suburb where I went to high school. (There were certainly no brewpubs,
good or bad, there in the 1970s.) This sparkling, golden brew had
obvious honey notes, a pleasant hoppy nose, and a higher than average
alcohol level, but was still very drinkable on a hot day.
Lüvin, Belgian Dubbel
Bert Grant's Brewery, Yakima, Washington
This was another real surprise, especially given the sagging reputation
of the Bert Grant beers. This was an authentic Belgian Dubbel, from its
murky brown color to its extremely fruity nose and palate.
Longboard Lager, Bohemian Pilsner
Kona Brewing, Kailua-Kona, Hawaii
A very drinkable Pilsner on a day that demanded a Pils. It had no
serious flaws, a good malt character, and crisp hop notes.
Fourth Anniversary IPA, India Pale Ale
Stone Brewing, San Marcos, California
This beer was HUGE! A remarkably well balanced IPA considering how much
malt and hops were present. The aroma was very fruity, with telltale
hops. The flavor was dominated by sweet malt and hops, with a definite
alcohol punch in the mouthfeel. It would qualify as a Barleywine in
many circles, and I would have enjoyed it better by a fireplace on a
rainy winter night. From the folks who make Arrogant Bastard, another
big, hoppy beer.
Windigo Wild Rice Ale, Specialty Ale
Don't let the rice in the name turn you off. This was an extremely well
crafted, well balanced beer. Its relatively light body and soft malt
character were welcome on a hot day, especially given that many of the
beers seemed to me to be too big, too dark, or too hoppy for the season.
BROUGHTON BREWING COMPANY
Last month I traveled to Burlingame Grocery in Portland and gobbled up all the remaining bottles of four brands of beer from the renowned Broughton Brewing Company in Peeblshire, in the Scottish Borders. These beers are not normally available in Oregon, but a small, limited time offering arrived at Burlingame from Phoenix Imports of Baltimore.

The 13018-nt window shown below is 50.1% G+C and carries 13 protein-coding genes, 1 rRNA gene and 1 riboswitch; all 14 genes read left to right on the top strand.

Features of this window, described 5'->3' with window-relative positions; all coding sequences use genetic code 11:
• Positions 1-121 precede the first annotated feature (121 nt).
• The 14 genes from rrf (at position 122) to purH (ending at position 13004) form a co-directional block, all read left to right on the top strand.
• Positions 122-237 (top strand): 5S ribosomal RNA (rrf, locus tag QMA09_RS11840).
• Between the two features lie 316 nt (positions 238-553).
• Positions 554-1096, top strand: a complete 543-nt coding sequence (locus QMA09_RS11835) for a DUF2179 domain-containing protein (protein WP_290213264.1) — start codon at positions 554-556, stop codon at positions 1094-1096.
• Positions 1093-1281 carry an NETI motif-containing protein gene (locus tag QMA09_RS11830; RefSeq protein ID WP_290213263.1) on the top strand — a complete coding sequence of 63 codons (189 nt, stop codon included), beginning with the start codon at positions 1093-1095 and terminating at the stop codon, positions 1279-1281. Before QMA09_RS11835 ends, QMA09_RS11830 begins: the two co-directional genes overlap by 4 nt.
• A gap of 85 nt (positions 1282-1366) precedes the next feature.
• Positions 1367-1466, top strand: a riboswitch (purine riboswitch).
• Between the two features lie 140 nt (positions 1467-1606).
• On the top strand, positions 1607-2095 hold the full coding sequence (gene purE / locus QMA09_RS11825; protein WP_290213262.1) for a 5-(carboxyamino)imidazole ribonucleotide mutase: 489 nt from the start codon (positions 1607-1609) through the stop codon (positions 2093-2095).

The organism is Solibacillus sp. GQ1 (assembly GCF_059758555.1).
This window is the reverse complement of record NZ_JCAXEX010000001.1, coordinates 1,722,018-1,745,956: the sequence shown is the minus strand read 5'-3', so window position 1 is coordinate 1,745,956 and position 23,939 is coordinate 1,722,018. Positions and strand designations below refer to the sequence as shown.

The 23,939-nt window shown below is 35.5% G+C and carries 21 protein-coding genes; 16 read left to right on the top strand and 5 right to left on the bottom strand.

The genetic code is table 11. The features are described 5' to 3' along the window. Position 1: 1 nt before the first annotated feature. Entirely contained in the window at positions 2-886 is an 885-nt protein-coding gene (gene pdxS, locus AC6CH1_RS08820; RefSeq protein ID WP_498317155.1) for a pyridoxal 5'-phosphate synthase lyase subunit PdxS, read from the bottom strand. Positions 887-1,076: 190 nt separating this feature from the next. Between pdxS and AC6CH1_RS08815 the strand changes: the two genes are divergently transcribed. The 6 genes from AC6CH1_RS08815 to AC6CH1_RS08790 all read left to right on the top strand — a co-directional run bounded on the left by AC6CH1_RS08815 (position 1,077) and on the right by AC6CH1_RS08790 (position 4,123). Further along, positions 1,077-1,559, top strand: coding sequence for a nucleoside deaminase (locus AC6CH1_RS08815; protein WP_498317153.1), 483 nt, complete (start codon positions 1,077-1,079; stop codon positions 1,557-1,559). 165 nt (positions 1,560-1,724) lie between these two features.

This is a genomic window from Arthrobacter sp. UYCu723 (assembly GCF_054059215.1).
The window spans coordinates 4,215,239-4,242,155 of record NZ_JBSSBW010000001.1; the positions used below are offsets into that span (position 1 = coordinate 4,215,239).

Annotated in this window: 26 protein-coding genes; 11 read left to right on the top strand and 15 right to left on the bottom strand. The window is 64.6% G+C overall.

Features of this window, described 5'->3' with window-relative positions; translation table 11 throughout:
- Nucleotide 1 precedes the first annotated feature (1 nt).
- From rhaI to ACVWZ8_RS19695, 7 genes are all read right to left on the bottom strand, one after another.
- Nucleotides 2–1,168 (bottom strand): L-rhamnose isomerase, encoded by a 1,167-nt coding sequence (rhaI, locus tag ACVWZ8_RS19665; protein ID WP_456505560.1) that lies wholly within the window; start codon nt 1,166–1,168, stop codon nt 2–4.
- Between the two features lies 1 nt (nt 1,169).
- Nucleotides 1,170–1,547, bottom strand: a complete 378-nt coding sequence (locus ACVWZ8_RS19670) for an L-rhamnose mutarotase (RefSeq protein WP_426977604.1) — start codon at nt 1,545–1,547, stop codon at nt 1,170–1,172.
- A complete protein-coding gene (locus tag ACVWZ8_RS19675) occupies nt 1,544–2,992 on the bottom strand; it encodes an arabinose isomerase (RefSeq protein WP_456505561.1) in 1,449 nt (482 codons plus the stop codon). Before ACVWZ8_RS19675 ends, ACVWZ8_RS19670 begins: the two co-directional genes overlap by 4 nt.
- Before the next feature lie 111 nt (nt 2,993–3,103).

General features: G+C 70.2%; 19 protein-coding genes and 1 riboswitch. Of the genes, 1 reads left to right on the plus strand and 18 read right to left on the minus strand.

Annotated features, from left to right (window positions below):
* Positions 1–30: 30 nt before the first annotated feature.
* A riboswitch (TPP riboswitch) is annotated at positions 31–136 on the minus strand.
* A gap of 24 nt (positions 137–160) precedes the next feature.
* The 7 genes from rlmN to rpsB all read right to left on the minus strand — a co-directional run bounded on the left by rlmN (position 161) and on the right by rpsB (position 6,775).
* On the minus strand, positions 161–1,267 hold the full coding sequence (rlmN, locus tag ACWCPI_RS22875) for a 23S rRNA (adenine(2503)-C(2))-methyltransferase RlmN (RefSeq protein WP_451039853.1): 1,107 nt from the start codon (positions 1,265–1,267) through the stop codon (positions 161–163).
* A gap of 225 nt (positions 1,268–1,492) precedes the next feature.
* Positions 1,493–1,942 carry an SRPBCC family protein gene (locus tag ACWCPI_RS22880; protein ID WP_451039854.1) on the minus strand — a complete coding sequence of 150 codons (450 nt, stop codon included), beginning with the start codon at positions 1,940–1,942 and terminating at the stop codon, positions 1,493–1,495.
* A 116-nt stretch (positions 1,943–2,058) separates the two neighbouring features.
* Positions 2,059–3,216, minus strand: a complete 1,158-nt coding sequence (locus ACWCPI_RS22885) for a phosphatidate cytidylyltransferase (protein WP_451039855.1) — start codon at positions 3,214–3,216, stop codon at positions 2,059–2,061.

This is a golden, well-hopped (by British standards), Pale Ale. It is rather thin-bodied and lacks the rich, malt character of a Scottish Ale. Some of you hopheads out there might like it, but I found it rather one-dimensional. Its alcohol strength is 4.2 percent by volume.
Kinmount Willie Stout
This is a delicious Oatmeal Stout, reminiscent of Samuel Smith's and Young's. Like Merlin's, it is very English in character. It is silky smooth, but with plenty of roasted aroma and flavor to satisfy Stout lovers. Its alcohol strength is 4.2 percent by volume.
This is a rich, ruby-colored, Scottish Export Ale, or 80 Shilling. It is one of my favorite beers on the planet, with all the delicious maltiness of a Strong Scotch Ale but not as overpowering. It features a lot of crystal malt and just a hint of peat smoke malt to intrigue the palate. There is also just enough hop bitterness for balance. Its alcohol strength is 5.2 percent by volume.
This is a gorgeous, amber-colored Strong Scotch Ale, or Wee Heavy. It is very malty and complex, with definite peat smoked malt in the aroma and flavor. There is also plenty of alcohol warming, but not as much as some examples. Its alcohol strength is 6.7 percent by volume. Lest you get the wrong idea from the name, I quote the label: "For centuries the soldiers of the Highlands of Scotland have been familiarly referred to as the Jocks—powerful fighting men who have enjoyed hearty beers in their off-duty hours."
00 MAY REVIEWS